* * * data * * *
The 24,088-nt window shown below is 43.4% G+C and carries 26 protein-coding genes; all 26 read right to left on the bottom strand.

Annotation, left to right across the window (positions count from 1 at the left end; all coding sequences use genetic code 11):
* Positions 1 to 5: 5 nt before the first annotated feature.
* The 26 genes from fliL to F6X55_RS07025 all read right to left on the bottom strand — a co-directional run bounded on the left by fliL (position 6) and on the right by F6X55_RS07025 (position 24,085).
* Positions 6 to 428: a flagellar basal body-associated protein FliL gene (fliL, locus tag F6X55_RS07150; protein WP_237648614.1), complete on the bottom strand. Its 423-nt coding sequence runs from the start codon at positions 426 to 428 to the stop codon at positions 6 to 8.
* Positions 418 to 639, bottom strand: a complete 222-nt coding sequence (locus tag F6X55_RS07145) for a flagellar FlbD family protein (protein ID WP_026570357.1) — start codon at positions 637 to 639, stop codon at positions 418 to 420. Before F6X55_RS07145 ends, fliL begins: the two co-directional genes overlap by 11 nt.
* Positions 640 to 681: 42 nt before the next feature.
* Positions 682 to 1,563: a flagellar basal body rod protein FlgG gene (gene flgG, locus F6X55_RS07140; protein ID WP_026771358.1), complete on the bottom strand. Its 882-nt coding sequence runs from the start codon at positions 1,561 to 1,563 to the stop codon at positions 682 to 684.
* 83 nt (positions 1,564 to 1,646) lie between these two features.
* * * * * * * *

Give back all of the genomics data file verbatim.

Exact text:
The 24,088-nt window shown below is 43.4% G+C and carries 26 protein-coding genes; all 26 read right to left on the bottom strand.

Annotation, left to right across the window (positions count from 1 at the left end; all coding sequences use genetic code 11):
* Positions 1 to 5: 5 nt before the first annotated feature.
* The 26 genes from fliL to F6X55_RS07025 all read right to left on the bottom strand — a co-directional run bounded on the left by fliL (position 6) and on the right by F6X55_RS07025 (position 24,085).
* Positions 6 to 428: a flagellar basal body-associated protein FliL gene (fliL, locus tag F6X55_RS07150; protein WP_237648614.1), complete on the bottom strand. Its 423-nt coding sequence runs from the start codon at positions 426 to 428 to the stop codon at positions 6 to 8.
* Positions 418 to 639, bottom strand: a complete 222-nt coding sequence (locus tag F6X55_RS07145) for a flagellar FlbD family protein (protein ID WP_026570357.1) — start codon at positions 637 to 639, stop codon at positions 418 to 420. Before F6X55_RS07145 ends, fliL begins: the two co-directional genes overlap by 11 nt.
* Positions 640 to 681: 42 nt before the next feature.
* Positions 682 to 1,563: a flagellar basal body rod protein FlgG gene (gene flgG, locus F6X55_RS07140; protein ID WP_026771358.1), complete on the bottom strand. Its 882-nt coding sequence runs from the start codon at positions 1,561 to 1,563 to the stop codon at positions 682 to 684.
* 83 nt (positions 1,564 to 1,646) lie between these two features.